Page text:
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Re: compression strategy

  • Subject: Re: [iris-photos] compression strategy
  • From: Cathy <kittencampi@earthlink.net>
  • Date: Mon, 28 Jun 2004 13:15:52 -0700

oneofcultivars@aol.com wrote:
In a message dated 6/28/2004 10:25:45 AM Central Daylight Time, kittencampi@earthlink.net writes:

JPEG compression formulas don't produce linear results. The scale you see as you save an image to JPG is a quality index scale.

I do not see a scale identified as such when using PhotoStudio to resize photos.
If you are resizing by dimensions or dpi it wouldn't be a factor. If you are using a RESIZE command it possibly could be taking all the guess work out of jpg compression. Each time you use the SAVE command to jpg format it will use the default compression index.  Use the SAVE AS  command and you should see the scale.(probably reflecting the default setting.) Even at the 100 setting(no compression) there is always some loss when resaved to jpg format. resaving with compression increases the loss. For example the JI pollenating jpg at  a 50 index resaved at a 50 index would result in a 26% loss in detail. Small losses in detail are not that noticeable on the computer but do appear in printing. Editing photos for printing is usually done in TIFF format  which is LARGE file but lossless but no compression. Jpg( JPEG-Joint Photograph Exchange Graphics?) was done to make small files for internet transfer.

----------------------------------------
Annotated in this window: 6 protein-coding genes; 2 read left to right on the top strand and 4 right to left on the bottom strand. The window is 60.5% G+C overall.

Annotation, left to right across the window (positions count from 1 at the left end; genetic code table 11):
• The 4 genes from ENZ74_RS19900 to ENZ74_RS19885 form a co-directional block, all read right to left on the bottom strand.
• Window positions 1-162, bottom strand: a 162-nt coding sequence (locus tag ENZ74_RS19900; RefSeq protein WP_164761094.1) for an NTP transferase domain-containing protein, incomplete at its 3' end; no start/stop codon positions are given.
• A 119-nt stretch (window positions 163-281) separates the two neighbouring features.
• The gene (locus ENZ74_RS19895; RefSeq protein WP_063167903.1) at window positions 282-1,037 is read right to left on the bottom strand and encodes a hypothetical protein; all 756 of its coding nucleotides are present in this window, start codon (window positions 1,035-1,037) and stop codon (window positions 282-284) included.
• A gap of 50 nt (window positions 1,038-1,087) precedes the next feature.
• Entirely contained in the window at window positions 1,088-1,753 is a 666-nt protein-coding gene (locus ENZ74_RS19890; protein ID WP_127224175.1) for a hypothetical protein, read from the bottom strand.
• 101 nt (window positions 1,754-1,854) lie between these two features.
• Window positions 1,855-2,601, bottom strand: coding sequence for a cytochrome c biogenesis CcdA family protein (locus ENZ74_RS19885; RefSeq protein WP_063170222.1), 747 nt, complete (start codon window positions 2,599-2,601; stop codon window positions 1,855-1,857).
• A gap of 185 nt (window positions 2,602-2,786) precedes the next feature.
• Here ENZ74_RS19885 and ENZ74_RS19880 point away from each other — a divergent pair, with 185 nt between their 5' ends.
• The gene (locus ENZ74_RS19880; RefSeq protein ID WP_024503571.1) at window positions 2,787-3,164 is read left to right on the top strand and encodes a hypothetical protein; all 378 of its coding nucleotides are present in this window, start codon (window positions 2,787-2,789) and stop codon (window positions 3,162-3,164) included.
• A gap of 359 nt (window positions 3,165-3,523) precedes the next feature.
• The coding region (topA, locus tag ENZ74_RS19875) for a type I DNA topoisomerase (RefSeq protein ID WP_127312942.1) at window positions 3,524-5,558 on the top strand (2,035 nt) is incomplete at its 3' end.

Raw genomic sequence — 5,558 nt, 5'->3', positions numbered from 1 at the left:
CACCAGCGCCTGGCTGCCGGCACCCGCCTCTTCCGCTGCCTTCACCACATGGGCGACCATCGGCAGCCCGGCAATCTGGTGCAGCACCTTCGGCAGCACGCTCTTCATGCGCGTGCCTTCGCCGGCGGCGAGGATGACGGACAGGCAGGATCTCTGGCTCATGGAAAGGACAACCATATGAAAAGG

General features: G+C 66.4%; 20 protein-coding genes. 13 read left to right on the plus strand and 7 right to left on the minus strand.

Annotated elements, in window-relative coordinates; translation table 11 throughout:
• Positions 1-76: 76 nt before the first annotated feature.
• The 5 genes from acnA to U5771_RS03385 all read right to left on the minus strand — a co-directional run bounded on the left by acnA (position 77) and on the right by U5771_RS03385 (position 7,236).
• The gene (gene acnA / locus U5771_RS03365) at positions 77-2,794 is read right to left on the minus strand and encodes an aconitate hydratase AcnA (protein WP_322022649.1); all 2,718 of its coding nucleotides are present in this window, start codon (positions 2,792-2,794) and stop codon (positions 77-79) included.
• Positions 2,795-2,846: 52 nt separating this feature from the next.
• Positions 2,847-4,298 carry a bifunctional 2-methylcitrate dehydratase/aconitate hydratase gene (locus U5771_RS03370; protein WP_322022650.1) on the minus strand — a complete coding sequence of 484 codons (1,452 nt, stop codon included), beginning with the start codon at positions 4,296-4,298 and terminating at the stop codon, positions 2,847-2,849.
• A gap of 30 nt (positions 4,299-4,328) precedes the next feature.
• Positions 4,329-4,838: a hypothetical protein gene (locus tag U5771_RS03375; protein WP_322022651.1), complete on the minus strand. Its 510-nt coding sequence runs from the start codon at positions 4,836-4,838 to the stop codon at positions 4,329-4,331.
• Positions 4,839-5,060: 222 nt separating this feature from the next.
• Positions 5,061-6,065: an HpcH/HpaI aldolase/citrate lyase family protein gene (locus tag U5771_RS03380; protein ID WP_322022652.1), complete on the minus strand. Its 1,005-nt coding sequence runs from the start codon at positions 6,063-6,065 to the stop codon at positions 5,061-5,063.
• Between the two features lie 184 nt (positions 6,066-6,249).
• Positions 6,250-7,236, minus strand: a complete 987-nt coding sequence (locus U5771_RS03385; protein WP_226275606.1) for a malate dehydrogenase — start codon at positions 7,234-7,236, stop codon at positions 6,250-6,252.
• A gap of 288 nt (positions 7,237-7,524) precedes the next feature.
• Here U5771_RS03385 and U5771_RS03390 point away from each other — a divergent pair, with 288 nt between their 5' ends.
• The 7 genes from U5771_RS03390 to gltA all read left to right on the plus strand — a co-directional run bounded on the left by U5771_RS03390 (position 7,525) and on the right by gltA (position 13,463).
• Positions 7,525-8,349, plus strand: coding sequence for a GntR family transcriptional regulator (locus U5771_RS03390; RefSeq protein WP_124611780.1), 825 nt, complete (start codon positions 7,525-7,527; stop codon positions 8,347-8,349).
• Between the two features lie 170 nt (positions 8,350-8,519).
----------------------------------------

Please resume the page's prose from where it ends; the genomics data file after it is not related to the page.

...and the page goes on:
On the other hand, when scannin' images to a specific size I am given percentage reduction information for the scan being sized. Is this the same, or similar to, the scale to which you refer?
Dunno. specific size dimensions - no; specific size dpi - no but file size - - probably. I will send you a small jpg compression checker from www.mediachance.com. It is helpfull to know how compressed an image is before you start to work on it.

Prechate the other info and response.

FWIW: Fun With Internet Whackos <laughin'>
Ah Hah! Now yu're getting personal :-D

Michael M.

Bill Burleson

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